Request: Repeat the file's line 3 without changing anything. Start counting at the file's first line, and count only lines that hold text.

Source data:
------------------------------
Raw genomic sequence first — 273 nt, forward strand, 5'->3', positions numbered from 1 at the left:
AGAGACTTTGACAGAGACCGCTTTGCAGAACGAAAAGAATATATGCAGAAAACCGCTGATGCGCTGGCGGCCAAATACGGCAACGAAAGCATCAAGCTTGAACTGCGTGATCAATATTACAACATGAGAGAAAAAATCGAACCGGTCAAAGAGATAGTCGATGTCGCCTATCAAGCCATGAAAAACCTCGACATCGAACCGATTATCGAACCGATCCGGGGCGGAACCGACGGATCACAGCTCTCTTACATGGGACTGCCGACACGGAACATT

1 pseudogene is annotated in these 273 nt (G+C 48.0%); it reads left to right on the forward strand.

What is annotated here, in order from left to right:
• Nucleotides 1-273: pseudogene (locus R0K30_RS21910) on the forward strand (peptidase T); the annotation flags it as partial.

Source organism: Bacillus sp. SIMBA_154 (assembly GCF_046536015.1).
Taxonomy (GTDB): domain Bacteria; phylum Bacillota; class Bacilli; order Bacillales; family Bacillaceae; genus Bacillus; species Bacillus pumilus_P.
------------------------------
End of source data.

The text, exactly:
1 pseudogene is annotated in these 273 nt (G+C 48.0%); it reads left to right on the forward strand.